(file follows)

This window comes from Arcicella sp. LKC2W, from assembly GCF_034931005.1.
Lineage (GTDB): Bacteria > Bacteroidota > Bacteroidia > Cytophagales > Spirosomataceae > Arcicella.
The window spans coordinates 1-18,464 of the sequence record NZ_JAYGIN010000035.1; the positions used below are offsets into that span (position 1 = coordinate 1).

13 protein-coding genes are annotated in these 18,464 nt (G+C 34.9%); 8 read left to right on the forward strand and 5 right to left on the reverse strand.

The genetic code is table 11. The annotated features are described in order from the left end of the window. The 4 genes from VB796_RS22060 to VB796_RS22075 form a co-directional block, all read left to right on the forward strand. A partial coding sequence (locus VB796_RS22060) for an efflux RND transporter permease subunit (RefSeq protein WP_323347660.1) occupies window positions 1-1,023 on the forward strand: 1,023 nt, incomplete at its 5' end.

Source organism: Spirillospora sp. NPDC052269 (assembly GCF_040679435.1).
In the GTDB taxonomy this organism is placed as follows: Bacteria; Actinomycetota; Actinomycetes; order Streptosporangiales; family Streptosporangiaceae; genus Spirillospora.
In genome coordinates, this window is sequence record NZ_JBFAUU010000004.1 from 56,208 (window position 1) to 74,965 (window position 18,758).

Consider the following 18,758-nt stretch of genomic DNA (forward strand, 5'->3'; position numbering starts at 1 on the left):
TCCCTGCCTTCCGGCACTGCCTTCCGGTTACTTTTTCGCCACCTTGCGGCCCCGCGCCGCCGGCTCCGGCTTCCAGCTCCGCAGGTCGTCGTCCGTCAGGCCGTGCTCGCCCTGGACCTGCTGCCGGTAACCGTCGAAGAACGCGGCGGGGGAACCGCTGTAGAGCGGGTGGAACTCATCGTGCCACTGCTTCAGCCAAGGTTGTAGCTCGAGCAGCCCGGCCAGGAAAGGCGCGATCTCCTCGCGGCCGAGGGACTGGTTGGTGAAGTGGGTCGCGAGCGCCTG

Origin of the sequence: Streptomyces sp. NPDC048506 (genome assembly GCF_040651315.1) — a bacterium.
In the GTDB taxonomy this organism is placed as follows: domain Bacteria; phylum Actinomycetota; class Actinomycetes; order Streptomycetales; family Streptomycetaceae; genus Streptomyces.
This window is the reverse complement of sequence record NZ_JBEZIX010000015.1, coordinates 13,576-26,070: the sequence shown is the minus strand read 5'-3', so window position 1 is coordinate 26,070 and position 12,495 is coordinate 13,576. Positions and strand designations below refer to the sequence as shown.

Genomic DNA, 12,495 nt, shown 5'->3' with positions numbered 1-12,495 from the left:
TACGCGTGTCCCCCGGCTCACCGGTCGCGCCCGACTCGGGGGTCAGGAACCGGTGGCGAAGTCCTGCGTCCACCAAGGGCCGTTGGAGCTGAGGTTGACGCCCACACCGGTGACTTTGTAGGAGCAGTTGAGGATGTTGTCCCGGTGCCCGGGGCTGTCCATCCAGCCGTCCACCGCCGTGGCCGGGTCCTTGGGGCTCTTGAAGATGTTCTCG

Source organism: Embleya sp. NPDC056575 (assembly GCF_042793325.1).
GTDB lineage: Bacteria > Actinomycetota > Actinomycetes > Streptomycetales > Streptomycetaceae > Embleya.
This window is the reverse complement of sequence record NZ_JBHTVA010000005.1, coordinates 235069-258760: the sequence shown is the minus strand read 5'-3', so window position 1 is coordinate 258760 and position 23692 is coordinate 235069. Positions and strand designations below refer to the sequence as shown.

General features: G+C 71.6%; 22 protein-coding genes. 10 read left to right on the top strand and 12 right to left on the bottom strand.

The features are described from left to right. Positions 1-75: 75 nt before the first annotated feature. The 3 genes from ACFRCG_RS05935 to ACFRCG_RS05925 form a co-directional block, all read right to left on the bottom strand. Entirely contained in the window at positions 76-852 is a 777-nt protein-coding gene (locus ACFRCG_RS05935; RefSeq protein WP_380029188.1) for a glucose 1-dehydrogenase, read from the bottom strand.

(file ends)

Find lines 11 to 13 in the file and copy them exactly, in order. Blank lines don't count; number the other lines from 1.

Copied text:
Origin of the sequence: Streptomyces sp. NPDC048506 (genome assembly GCF_040651315.1) — a bacterium.
In the GTDB taxonomy this organism is placed as follows: domain Bacteria; phylum Actinomycetota; class Actinomycetes; order Streptomycetales; family Streptomycetaceae; genus Streptomyces.
This window is the reverse complement of sequence record NZ_JBEZIX010000015.1, coordinates 13,576-26,070: the sequence shown is the minus strand read 5'-3', so window position 1 is coordinate 26,070 and position 12,495 is coordinate 13,576. Positions and strand designations below refer to the sequence as shown.